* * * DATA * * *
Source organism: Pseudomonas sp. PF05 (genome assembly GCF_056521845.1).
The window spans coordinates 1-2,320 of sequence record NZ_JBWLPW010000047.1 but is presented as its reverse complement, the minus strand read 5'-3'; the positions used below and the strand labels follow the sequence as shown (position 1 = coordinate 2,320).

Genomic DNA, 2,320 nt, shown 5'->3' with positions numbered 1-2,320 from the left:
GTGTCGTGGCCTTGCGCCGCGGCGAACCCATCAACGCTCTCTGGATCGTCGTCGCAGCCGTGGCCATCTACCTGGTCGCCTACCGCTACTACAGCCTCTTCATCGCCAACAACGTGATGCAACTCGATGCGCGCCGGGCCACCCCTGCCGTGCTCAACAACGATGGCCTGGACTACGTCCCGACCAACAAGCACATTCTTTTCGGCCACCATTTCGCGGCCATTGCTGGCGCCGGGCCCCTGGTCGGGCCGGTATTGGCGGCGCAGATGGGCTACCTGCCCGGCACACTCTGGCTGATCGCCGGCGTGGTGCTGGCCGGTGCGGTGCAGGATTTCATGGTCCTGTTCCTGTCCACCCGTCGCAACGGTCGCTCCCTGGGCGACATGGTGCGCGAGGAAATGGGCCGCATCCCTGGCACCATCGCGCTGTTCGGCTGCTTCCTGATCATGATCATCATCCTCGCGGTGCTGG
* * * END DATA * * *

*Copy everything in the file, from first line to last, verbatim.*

Source organism: Pseudomonas sp. PF05 (genome assembly GCF_056521845.1).
The window spans coordinates 1-2,320 of sequence record NZ_JBWLPW010000047.1 but is presented as its reverse complement, the minus strand read 5'-3'; the positions used below and the strand labels follow the sequence as shown (position 1 = coordinate 2,320).

Genomic DNA, 2,320 nt, shown 5'->3' with positions numbered 1-2,320 from the left:
GTGTCGTGGCCTTGCGCCGCGGCGAACCCATCAACGCTCTCTGGATCGTCGTCGCAGCCGTGGCCATCTACCTGGTCGCCTACCGCTACTACAGCCTCTTCATCGCCAACAACGTGATGCAACTCGATGCGCGCCGGGCCACCCCTGCCGTGCTCAACAACGATGGCCTGGACTACGTCCCGACCAACAAGCACATTCTTTTCGGCCACCATTTCGCGGCCATTGCTGGCGCCGGGCCCCTGGTCGGGCCGGTATTGGCGGCGCAGATGGGCTACCTGCCCGGCACACTCTGGCTGATCGCCGGCGTGGTGCTGGCCGGTGCGGTGCAGGATTTCATGGTCCTGTTCCTGTCCACCCGTCGCAACGGTCGCTCCCTGGGCGACATGGTGCGCGAGGAAATGGGCCGCATCCCTGGCACCATCGCGCTGTTCGGCTGCTTCCTGATCATGATCATCATCCTCGCGGTGCTGG